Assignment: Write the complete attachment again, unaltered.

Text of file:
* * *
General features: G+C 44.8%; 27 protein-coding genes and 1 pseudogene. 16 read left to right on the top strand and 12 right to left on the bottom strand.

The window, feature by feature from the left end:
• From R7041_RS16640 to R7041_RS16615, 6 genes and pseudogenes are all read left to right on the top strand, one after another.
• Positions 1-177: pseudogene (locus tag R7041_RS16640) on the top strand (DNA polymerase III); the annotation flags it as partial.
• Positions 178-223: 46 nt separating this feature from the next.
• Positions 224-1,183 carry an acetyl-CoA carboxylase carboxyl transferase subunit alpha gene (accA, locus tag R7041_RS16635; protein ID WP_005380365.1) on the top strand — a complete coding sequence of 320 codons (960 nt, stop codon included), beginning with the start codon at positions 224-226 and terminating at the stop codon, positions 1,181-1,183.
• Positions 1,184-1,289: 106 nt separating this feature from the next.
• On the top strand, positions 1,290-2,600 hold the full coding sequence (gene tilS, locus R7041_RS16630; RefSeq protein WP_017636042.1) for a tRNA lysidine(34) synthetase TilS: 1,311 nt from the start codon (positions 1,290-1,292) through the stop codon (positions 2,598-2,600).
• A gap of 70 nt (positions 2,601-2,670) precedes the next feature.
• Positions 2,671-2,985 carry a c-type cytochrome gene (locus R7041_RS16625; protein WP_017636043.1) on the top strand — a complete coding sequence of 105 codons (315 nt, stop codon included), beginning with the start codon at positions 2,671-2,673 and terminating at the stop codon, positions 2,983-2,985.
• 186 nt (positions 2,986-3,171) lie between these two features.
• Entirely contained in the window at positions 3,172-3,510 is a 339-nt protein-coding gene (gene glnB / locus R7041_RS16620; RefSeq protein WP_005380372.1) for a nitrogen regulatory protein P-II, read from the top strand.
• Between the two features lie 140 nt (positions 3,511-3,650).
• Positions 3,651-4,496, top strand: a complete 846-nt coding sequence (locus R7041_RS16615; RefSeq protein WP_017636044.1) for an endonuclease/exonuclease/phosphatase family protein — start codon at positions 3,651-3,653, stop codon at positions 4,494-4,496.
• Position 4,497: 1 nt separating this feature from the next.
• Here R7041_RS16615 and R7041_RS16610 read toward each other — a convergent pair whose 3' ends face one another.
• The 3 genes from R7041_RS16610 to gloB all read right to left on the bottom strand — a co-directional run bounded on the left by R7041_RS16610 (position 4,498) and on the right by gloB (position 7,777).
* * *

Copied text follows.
General features: G+C 44.8%; 27 protein-coding genes and 1 pseudogene. 16 read left to right on the top strand and 12 right to left on the bottom strand.

The window, feature by feature from the left end:
• From R7041_RS16640 to R7041_RS16615, 6 genes and pseudogenes are all read left to right on the top strand, one after another.
• Positions 1-177: pseudogene (locus tag R7041_RS16640) on the top strand (DNA polymerase III); the annotation flags it as partial.
• Positions 178-223: 46 nt separating this feature from the next.
• Positions 224-1,183 carry an acetyl-CoA carboxylase carboxyl transferase subunit alpha gene (accA, locus tag R7041_RS16635; protein ID WP_005380365.1) on the top strand — a complete coding sequence of 320 codons (960 nt, stop codon included), beginning with the start codon at positions 224-226 and terminating at the stop codon, positions 1,181-1,183.
• Positions 1,184-1,289: 106 nt separating this feature from the next.
• On the top strand, positions 1,290-2,600 hold the full coding sequence (gene tilS, locus R7041_RS16630; RefSeq protein WP_017636042.1) for a tRNA lysidine(34) synthetase TilS: 1,311 nt from the start codon (positions 1,290-1,292) through the stop codon (positions 2,598-2,600).
• A gap of 70 nt (positions 2,601-2,670) precedes the next feature.
• Positions 2,671-2,985 carry a c-type cytochrome gene (locus R7041_RS16625; protein WP_017636043.1) on the top strand — a complete coding sequence of 105 codons (315 nt, stop codon included), beginning with the start codon at positions 2,671-2,673 and terminating at the stop codon, positions 2,983-2,985.
• 186 nt (positions 2,986-3,171) lie between these two features.
• Entirely contained in the window at positions 3,172-3,510 is a 339-nt protein-coding gene (gene glnB / locus R7041_RS16620; RefSeq protein WP_005380372.1) for a nitrogen regulatory protein P-II, read from the top strand.
• Between the two features lie 140 nt (positions 3,511-3,650).
• Positions 3,651-4,496, top strand: a complete 846-nt coding sequence (locus R7041_RS16615; RefSeq protein WP_017636044.1) for an endonuclease/exonuclease/phosphatase family protein — start codon at positions 3,651-3,653, stop codon at positions 4,494-4,496.
• Position 4,497: 1 nt separating this feature from the next.
• Here R7041_RS16615 and R7041_RS16610 read toward each other — a convergent pair whose 3' ends face one another.
• The 3 genes from R7041_RS16610 to gloB all read right to left on the bottom strand — a co-directional run bounded on the left by R7041_RS16610 (position 4,498) and on the right by gloB (position 7,777).